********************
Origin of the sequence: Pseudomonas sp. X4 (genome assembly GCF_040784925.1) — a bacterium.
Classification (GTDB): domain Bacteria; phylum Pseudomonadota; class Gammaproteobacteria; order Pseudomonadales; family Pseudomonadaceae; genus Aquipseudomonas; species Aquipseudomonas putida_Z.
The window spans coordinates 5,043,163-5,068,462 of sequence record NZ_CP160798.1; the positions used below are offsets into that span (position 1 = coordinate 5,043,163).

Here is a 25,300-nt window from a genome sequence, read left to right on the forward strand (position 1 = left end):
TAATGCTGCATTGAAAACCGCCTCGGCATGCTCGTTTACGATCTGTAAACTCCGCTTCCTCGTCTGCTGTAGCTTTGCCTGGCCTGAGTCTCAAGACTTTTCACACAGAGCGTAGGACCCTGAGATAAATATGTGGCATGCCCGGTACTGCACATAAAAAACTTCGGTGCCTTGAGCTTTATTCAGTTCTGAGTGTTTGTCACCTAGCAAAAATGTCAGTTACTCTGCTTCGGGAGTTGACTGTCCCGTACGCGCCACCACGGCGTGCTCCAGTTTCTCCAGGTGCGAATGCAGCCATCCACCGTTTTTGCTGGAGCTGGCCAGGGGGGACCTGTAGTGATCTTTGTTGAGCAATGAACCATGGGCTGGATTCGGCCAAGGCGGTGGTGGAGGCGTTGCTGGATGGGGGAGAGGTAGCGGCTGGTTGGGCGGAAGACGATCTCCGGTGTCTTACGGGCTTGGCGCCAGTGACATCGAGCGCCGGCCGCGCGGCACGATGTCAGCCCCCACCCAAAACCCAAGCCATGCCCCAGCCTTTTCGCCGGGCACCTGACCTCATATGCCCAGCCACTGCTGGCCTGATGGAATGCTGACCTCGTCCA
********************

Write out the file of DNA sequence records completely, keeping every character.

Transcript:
Origin of the sequence: Pseudomonas sp. X4 (genome assembly GCF_040784925.1) — a bacterium.
Classification (GTDB): domain Bacteria; phylum Pseudomonadota; class Gammaproteobacteria; order Pseudomonadales; family Pseudomonadaceae; genus Aquipseudomonas; species Aquipseudomonas putida_Z.
The window spans coordinates 5,043,163-5,068,462 of sequence record NZ_CP160798.1; the positions used below are offsets into that span (position 1 = coordinate 5,043,163).

Here is a 25,300-nt window from a genome sequence, read left to right on the forward strand (position 1 = left end):
TAATGCTGCATTGAAAACCGCCTCGGCATGCTCGTTTACGATCTGTAAACTCCGCTTCCTCGTCTGCTGTAGCTTTGCCTGGCCTGAGTCTCAAGACTTTTCACACAGAGCGTAGGACCCTGAGATAAATATGTGGCATGCCCGGTACTGCACATAAAAAACTTCGGTGCCTTGAGCTTTATTCAGTTCTGAGTGTTTGTCACCTAGCAAAAATGTCAGTTACTCTGCTTCGGGAGTTGACTGTCCCGTACGCGCCACCACGGCGTGCTCCAGTTTCTCCAGGTGCGAATGCAGCCATCCACCGTTTTTGCTGGAGCTGGCCAGGGGGGACCTGTAGTGATCTTTGTTGAGCAATGAACCATGGGCTGGATTCGGCCAAGGCGGTGGTGGAGGCGTTGCTGGATGGGGGAGAGGTAGCGGCTGGTTGGGCGGAAGACGATCTCCGGTGTCTTACGGGCTTGGCGCCAGTGACATCGAGCGCCGGCCGCGCGGCACGATGTCAGCCCCCACCCAAAACCCAAGCCATGCCCCAGCCTTTTCGCCGGGCACCTGACCTCATATGCCCAGCCACTGCTGGCCTGATGGAATGCTGACCTCGTCCA